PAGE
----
It was decided to design the front and the front and rear lifts as balanced arrangements with a single 8lb/ft T-rail on either side of the lift, and the front and side arrangements as back-guided cantilever lifts running on opposed T-rails set against the rear wall. All car gates were designed as swing-out single-panel gates, with a rotational three-point locking system. Microswitch car gate switches were employed. A constraining factor was the fact that the car gates needed to swing out into the landing door opening, which made position and size critical. The landing door interlocks were very difficult to design due to severe space constraints.

After much work, Mikhlin was able to fit standard GAL swing door interlocks into the available space, with specially designed roller arms operated by custom fixed cams. By increasing the jamb width of the landing doors, we were able to incorporate the hall stations into the door frames as a unit. The lack of a pit was dealt with by specifying landing curbs at the lower landings to provide for protection. The lifts were not to be used for transporting wheeled carts, just bags of refuse. Working with Virginia Controls, we specified a controller design that would perform as requested.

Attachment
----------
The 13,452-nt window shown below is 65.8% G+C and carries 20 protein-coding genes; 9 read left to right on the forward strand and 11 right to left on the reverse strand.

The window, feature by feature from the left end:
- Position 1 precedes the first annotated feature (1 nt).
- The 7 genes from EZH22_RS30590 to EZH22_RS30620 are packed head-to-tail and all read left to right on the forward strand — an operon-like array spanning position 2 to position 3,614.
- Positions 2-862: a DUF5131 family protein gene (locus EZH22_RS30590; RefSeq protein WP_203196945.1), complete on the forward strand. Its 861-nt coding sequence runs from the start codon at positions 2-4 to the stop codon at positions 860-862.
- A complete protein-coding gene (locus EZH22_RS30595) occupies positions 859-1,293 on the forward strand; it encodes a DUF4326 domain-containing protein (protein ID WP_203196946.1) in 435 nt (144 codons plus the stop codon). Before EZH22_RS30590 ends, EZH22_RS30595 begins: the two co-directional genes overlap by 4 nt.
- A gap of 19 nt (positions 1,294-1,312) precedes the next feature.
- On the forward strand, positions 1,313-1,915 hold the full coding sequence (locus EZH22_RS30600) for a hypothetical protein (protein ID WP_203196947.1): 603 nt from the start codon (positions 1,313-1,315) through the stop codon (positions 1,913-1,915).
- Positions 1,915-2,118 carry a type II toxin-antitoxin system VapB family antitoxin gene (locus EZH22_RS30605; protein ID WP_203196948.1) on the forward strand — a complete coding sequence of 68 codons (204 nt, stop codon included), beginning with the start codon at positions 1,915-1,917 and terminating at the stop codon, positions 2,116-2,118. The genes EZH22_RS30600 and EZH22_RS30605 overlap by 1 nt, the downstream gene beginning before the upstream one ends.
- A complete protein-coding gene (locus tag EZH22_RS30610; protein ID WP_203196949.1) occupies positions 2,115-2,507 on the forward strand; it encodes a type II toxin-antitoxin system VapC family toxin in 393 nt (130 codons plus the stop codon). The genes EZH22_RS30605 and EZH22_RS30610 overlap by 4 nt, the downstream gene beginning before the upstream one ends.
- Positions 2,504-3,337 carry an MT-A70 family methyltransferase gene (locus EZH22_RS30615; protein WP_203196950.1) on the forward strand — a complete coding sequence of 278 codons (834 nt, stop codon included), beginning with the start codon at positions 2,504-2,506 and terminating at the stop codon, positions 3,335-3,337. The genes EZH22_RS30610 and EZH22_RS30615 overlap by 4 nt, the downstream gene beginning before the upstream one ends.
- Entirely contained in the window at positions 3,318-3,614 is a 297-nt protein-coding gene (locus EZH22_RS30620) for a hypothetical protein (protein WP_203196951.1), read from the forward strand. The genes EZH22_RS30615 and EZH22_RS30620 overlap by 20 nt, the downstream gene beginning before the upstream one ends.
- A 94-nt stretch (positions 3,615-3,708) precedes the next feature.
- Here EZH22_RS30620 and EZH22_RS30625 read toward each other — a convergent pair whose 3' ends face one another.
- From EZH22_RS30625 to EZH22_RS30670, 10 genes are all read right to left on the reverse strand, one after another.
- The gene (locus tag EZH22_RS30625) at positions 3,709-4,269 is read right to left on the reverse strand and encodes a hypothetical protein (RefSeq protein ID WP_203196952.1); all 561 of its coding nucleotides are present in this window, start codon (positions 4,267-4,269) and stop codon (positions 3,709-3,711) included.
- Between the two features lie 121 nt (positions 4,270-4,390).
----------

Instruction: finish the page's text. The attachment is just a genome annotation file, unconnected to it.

Design and Production

Under the direction of our Operations Manager Greg Thompson, Gillespie then proceeded with fine tuning the design, ordering all components, including the controllers, and the construction of the prototypes for testing in our test tower. Working with a local sheet-metal fabricating company, R.R. LeDuc Corp. of Holyoke, Massachusetts, Gillespie proceeded to build and install two complete running lifts in our test tower. After working some minor bugs out of the system, the lifts were tested at full capacity and functioned as specified. Preliminary shop drawings and videos of the lifts operating were submitted to NYCHA for review.